I confess that it has taken me a while to review the things I was sent in the past, including many Ciel Bleu et Petits Oiseaux tapes. So when I popped Fosse’s Le Traître Magnétique into my player I did not realize that it was yet another project of Julien Skrobek, one that looks to have had limited use over the past few years. This C90, but a single-sided 40 minutes, was released in 2015, and it features four tracks of fairly traditional harsh noise walls from the prolific artist.
Each are cut into neat 10 minute lengths, making for easy starts and stops to these walls. The first is “Les Tarifs du Bourreau,” one that at first seemed to be an incredibly simple texture with a very condensed line of static. But listening closer, one reveals some dynamics at play in this wall: there’s a rollicking bass tone rumbling in the back, and the up-front, trebly static licks away throughout the track, rarely changing but always churning slowly.
“La Rose et l’Ordre” transitions smoothly, keeping a similar bass tone but changing the static line to something a bit more prominent and crackly. The bass background seems to morph into more of a drone without dips or pops, but the static takes full center-stage. These crackles make for mesmerizing listening. “Géométrie Mitterrandienne” drops the overwhelming static crackles for a much more subdued and less voluminous static line, allowing a similar bass backdrop more room with a mid-to-fast-rumble. This one is one of my favorites on the release, minimal but crackling. Finally, “Le Plan du Temple, Tracé Par Dieu Lui-Même” rounds out this tape with a gyrating, in-your-face static line and a menacing bass line behind it that reminds me of a muffled metal band somewhere in the distance. The static is penetrative and extremely rough, making for a nice harsh listen, and it occasionally seems to get even more crunchy at times.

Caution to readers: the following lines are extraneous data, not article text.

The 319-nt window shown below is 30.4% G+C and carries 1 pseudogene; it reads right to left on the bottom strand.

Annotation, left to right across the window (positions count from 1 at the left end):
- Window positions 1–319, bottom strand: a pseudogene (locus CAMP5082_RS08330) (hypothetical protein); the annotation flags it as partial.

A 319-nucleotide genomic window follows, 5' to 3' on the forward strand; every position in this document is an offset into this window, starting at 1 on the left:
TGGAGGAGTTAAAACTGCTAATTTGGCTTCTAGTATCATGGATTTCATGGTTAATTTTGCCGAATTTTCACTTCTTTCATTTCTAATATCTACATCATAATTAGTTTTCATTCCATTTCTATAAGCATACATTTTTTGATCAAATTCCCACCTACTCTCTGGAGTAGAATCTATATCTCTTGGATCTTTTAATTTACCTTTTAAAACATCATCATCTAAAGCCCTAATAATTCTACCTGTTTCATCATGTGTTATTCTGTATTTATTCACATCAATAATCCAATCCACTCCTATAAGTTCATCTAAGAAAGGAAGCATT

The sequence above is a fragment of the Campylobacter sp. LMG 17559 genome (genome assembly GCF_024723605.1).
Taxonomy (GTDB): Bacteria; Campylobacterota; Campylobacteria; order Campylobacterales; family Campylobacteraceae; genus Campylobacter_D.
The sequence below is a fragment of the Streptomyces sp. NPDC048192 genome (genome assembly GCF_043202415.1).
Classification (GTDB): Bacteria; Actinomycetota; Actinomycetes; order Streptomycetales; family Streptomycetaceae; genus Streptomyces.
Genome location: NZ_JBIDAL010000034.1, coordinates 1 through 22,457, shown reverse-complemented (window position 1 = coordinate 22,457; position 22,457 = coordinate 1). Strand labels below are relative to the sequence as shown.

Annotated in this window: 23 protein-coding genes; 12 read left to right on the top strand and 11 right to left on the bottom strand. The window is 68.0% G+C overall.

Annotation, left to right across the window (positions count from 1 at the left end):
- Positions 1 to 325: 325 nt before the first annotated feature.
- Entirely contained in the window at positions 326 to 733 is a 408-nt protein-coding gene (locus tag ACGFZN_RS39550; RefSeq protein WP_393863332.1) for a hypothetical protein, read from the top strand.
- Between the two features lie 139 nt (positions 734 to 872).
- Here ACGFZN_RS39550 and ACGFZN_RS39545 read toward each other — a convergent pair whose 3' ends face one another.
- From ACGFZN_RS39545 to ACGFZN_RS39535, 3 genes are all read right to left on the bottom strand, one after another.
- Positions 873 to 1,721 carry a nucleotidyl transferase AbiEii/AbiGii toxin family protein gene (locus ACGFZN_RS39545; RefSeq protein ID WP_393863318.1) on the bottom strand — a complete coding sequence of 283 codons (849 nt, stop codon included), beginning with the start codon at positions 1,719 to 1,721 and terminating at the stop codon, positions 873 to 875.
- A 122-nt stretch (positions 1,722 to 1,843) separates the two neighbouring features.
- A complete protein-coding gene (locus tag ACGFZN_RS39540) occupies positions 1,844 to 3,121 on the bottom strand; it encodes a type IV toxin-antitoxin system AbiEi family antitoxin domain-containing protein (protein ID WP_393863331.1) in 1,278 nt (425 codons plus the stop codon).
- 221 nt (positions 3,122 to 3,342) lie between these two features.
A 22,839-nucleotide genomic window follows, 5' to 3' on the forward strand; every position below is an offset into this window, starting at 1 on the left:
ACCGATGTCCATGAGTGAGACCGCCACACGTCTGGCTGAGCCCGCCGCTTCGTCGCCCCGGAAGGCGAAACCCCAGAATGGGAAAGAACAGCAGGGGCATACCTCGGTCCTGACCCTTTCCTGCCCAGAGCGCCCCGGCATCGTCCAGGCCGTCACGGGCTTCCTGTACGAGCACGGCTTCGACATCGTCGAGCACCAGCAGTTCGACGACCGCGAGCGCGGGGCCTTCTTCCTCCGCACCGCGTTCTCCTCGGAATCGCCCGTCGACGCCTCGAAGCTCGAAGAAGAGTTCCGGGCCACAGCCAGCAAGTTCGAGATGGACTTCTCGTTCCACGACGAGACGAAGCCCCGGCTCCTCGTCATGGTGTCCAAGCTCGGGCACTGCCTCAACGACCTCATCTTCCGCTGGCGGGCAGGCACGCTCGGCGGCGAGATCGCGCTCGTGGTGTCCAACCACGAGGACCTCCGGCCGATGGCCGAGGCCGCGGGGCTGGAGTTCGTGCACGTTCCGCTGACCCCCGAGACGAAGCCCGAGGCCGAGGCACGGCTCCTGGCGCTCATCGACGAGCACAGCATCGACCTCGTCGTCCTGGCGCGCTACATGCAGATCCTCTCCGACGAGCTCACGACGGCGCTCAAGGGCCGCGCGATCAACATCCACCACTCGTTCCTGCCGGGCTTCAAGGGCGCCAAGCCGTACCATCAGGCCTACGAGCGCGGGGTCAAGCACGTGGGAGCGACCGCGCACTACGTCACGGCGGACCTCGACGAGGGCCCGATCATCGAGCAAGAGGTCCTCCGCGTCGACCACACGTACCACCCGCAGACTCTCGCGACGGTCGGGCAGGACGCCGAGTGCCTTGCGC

Overall this is a nice experiment from Skrobek with Fosse; his usually more long-form walls have been truncated to 10-minute affairs that, across a single-sided tape, blend in with each other to form a longer wall full of variation. Definitely check this tape out if you come across it.